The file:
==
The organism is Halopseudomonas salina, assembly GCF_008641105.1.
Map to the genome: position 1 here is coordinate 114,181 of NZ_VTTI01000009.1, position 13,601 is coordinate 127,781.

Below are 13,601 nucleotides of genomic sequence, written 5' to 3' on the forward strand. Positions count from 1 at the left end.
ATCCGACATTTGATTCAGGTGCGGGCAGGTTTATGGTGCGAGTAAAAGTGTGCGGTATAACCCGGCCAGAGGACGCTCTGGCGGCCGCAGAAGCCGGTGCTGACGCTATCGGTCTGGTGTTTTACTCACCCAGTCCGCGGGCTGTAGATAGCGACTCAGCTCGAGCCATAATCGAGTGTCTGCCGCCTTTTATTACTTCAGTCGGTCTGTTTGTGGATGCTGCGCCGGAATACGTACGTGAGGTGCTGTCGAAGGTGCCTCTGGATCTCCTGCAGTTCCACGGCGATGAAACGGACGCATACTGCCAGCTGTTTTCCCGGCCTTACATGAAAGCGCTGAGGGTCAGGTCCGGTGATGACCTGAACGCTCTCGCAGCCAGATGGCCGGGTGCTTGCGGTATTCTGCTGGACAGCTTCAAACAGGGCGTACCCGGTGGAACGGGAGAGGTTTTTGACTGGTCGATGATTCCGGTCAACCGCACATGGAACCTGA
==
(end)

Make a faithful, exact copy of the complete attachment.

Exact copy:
The organism is Halopseudomonas salina, assembly GCF_008641105.1.
Map to the genome: position 1 here is coordinate 114,181 of NZ_VTTI01000009.1, position 13,601 is coordinate 127,781.

Below are 13,601 nucleotides of genomic sequence, written 5' to 3' on the forward strand. Positions count from 1 at the left end.
ATCCGACATTTGATTCAGGTGCGGGCAGGTTTATGGTGCGAGTAAAAGTGTGCGGTATAACCCGGCCAGAGGACGCTCTGGCGGCCGCAGAAGCCGGTGCTGACGCTATCGGTCTGGTGTTTTACTCACCCAGTCCGCGGGCTGTAGATAGCGACTCAGCTCGAGCCATAATCGAGTGTCTGCCGCCTTTTATTACTTCAGTCGGTCTGTTTGTGGATGCTGCGCCGGAATACGTACGTGAGGTGCTGTCGAAGGTGCCTCTGGATCTCCTGCAGTTCCACGGCGATGAAACGGACGCATACTGCCAGCTGTTTTCCCGGCCTTACATGAAAGCGCTGAGGGTCAGGTCCGGTGATGACCTGAACGCTCTCGCAGCCAGATGGCCGGGTGCTTGCGGTATTCTGCTGGACAGCTTCAAACAGGGCGTACCCGGTGGAACGGGAGAGGTTTTTGACTGGTCGATGATTCCGGTCAACCGCACATGGAACCTGA